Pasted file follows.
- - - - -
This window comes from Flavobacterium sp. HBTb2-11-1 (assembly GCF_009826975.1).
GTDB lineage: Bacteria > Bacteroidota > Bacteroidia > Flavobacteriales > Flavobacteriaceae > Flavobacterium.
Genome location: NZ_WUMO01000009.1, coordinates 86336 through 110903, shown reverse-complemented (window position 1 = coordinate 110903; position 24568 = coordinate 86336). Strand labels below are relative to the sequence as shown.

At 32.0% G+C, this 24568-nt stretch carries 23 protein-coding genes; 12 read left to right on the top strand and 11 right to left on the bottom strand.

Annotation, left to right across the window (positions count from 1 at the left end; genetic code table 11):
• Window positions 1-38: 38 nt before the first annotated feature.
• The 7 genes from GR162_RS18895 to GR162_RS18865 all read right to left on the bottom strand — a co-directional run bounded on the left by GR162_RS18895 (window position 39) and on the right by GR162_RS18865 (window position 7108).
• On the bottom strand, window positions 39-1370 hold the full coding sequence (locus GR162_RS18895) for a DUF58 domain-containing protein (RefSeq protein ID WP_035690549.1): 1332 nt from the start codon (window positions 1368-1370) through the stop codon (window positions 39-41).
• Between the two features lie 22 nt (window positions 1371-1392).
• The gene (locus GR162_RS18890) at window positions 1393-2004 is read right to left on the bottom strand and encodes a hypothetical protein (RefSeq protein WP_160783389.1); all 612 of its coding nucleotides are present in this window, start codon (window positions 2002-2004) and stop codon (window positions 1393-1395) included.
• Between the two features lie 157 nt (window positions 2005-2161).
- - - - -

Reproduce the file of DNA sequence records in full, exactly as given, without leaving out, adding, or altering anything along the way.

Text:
This window comes from Flavobacterium sp. HBTb2-11-1 (assembly GCF_009826975.1).
GTDB lineage: Bacteria > Bacteroidota > Bacteroidia > Flavobacteriales > Flavobacteriaceae > Flavobacterium.
Genome location: NZ_WUMO01000009.1, coordinates 86336 through 110903, shown reverse-complemented (window position 1 = coordinate 110903; position 24568 = coordinate 86336). Strand labels below are relative to the sequence as shown.

At 32.0% G+C, this 24568-nt stretch carries 23 protein-coding genes; 12 read left to right on the top strand and 11 right to left on the bottom strand.

Annotation, left to right across the window (positions count from 1 at the left end; genetic code table 11):
• Window positions 1-38: 38 nt before the first annotated feature.
• The 7 genes from GR162_RS18895 to GR162_RS18865 all read right to left on the bottom strand — a co-directional run bounded on the left by GR162_RS18895 (window position 39) and on the right by GR162_RS18865 (window position 7108).
• On the bottom strand, window positions 39-1370 hold the full coding sequence (locus GR162_RS18895) for a DUF58 domain-containing protein (RefSeq protein ID WP_035690549.1): 1332 nt from the start codon (window positions 1368-1370) through the stop codon (window positions 39-41).
• Between the two features lie 22 nt (window positions 1371-1392).
• The gene (locus GR162_RS18890) at window positions 1393-2004 is read right to left on the bottom strand and encodes a hypothetical protein (RefSeq protein WP_160783389.1); all 612 of its coding nucleotides are present in this window, start codon (window positions 2002-2004) and stop codon (window positions 1393-1395) included.
• Between the two features lie 157 nt (window positions 2005-2161).